Creating Welcoming Communities: Immigration in America

Communities throughout the United States are struggling today with conflicts around growing immigrant populations. This is especially true in areas that are straining to recover from major economic shifts. These communities often experience heightened anxiety that can lead to mistrust, hate crimes, and reluctance of new arrivals to interact with long-time residents.

Shifting the Inter-Religious Dialogue in Nigeria

The recent abduction of 300 girls by Boko Haram has spotlighted ongoing tensions in Nigeria. In a country where more than 20,000 lives have been lost over the past decade to outbreaks of religiously-connected violence, Public Conversations partners with the Interfaith Mediation Centre (IMC) to help build trust between Muslim and Christian communities. Together, we have created a dialogue model to serve as the basis for IMC’s work with religious and civic leaders, women, youth, and people with disabilities.

Craving Conversation in School

After Horacio Moreno observed a dialogue I facilitated with his students at a public high school in Buenos Aires, he helped me place what had just happened in a context I hadn’t fully realized was there.

“I’m going to use some of the tools you used in the dialogue,” Horacio said. “They may seem very common to you, but they’re unusual here. And you can see that they take the students by surprise. The way you say, when we go around in a circle, you can talk if you want to and pass if you don’t want to—they’re not used to that.”

Why Dialogue?

In short: Pelé. Nicaragua. Studs Terkel. Bus rides. Democracy.

Hello world. As a way of both introducing myself and sparking reflection on the challenge of bringing people together to dialogue on important public issues, I’d like to explore what brings me to dialogue. Why dialogue? What was the hook—from the beginning? What about now?

Resisting the urge to seek guidance in academic articles or books, blogs or news media, manuals or guidebooks, what follows is my attempt to answer these questions, with my voice, based on my experiences.

Contested Memory and Conversation in Argentina

Argentines are careful with the word disappeared. It is rarely used for car keys or scraps of paper, the ordinary objects that get lost and found each day. Here, memories of people taken from subway stops, apartment buildings, cafes, buses, office buildings, sidewalks, and schools echo in the word. Los desaparecidos, the disappeared, refers to 30,000 Argentines who were tortured and killed by a military dictatorship that ruled the country from 1976-1983. Their bodies were never found. Disappearance was both public and private, hidden and impossible to miss.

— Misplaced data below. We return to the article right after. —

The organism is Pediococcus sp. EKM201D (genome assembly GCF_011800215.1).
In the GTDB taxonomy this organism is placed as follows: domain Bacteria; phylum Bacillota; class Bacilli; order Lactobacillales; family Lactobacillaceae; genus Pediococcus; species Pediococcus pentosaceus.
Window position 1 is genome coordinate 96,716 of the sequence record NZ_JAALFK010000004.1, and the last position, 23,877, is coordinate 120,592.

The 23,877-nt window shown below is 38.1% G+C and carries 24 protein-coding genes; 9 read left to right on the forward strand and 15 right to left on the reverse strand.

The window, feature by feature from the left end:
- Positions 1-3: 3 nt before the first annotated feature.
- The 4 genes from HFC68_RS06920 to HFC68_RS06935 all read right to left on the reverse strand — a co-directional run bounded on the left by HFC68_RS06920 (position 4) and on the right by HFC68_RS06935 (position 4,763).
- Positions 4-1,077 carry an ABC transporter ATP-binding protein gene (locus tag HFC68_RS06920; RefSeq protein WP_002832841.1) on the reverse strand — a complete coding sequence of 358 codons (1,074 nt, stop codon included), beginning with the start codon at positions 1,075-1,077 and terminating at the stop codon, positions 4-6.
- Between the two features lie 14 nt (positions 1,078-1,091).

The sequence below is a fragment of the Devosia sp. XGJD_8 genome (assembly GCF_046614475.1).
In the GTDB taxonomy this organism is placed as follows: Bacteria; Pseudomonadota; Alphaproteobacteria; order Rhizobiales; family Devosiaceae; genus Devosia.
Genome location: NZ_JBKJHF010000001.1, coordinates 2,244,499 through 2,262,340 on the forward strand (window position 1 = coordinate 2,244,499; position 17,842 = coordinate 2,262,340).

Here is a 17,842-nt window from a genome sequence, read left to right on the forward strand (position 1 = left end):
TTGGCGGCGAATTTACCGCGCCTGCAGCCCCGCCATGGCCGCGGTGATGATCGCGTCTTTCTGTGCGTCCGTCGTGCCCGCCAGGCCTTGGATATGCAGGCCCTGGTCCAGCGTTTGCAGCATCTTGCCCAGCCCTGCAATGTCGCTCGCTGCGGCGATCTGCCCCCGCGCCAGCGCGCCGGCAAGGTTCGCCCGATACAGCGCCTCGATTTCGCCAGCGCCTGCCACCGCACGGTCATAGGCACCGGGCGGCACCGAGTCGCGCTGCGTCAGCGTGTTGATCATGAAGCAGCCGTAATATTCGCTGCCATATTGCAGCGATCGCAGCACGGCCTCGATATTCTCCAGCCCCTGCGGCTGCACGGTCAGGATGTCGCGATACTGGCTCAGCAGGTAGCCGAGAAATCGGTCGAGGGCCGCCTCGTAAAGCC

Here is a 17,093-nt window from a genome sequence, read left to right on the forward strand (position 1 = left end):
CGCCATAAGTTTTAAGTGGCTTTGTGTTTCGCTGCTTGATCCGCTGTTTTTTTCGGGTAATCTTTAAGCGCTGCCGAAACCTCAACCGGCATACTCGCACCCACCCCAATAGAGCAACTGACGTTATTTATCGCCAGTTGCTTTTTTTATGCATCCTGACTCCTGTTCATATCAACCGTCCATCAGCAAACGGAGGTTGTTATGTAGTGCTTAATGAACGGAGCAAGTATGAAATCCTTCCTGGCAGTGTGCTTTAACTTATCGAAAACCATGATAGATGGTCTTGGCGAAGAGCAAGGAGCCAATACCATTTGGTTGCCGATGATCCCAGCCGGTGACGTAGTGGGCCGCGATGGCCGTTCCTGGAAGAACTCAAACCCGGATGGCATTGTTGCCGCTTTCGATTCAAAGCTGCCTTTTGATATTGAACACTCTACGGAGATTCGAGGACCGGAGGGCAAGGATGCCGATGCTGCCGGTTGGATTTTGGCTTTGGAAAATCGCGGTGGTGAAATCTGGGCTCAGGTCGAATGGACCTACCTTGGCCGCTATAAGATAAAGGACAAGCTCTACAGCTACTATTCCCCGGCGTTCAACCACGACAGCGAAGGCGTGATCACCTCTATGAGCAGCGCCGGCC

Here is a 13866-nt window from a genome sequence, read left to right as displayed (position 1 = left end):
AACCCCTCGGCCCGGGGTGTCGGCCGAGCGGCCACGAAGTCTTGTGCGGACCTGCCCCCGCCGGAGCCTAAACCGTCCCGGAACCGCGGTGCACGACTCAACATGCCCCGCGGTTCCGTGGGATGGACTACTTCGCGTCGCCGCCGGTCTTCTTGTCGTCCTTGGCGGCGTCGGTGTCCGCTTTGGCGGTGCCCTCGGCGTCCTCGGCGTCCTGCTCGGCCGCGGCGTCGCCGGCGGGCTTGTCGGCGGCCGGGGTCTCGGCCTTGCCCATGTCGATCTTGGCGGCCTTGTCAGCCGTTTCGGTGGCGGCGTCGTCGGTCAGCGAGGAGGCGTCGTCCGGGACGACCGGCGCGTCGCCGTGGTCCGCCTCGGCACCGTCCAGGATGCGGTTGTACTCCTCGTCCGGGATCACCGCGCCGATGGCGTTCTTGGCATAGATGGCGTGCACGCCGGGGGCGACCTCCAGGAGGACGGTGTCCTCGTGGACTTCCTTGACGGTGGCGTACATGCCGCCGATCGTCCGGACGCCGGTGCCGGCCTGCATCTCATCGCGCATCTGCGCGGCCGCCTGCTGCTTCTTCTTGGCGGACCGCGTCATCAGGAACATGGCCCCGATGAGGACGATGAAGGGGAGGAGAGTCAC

Q+A: Belle Abaya

Earlier this year, Philippines-based conflict resolution organization, The Conflict Resolution Group Foundation (CoRe) started a campaign entitled Transformative Cells (T-Cells), aimed at building face-to-face communication skills among young people. This spring, T-Cells trained 135 guidance counselors from colleges and universities in Metro Manila. The guidance counselors then trained 50 student facilitators in each of their 135 schools.

With God on Our Side: Hallowed Narratives as Swiss Cheese

I was recently invited to serve on a panel at Harvard Divinity School after the screening of a new film, With God on Our Side. The film follows a young man who was brought up in a Christian Zionist home, Christopher Harrell, as he travels around Israel and the Palestinian territories. Christopher sees much of what he envisioned as a child about the proverbial land of milk and honey. He sees the respectful preservation of Christian holy places by the Israelis.

Personal Practice

Nigeria is not neutral terrain. The Nigeria I know is the people I care about, over a dozen of whom recently gazed back at me from their seats in a hotel conference room. Muslims and Christians, women and men, participants converged from across the country, looking interested, curious, nervous. This was the final phase of a professional exchange program I'd originally helped coordinate during grad school. Public Conversation Project's own Dave Joseph invited me to co-lead a final workshop for the group here in Abuja. Topic: designing and facilitating interfaith dialogue.

"Please Tell Your Friends..."

In summer 2008, eighteen Nigerian conflict resolution professionals, representing diverse ethnic and religious communities in their home country, came to Boston to participate in an intensive training program in conflict prevention, management, and resolution.  The Public Conversations Project was invited to provide a training on dialogue for the program, which was hosted by the Graduate Program in Dispute Resolution at UMass Boston.

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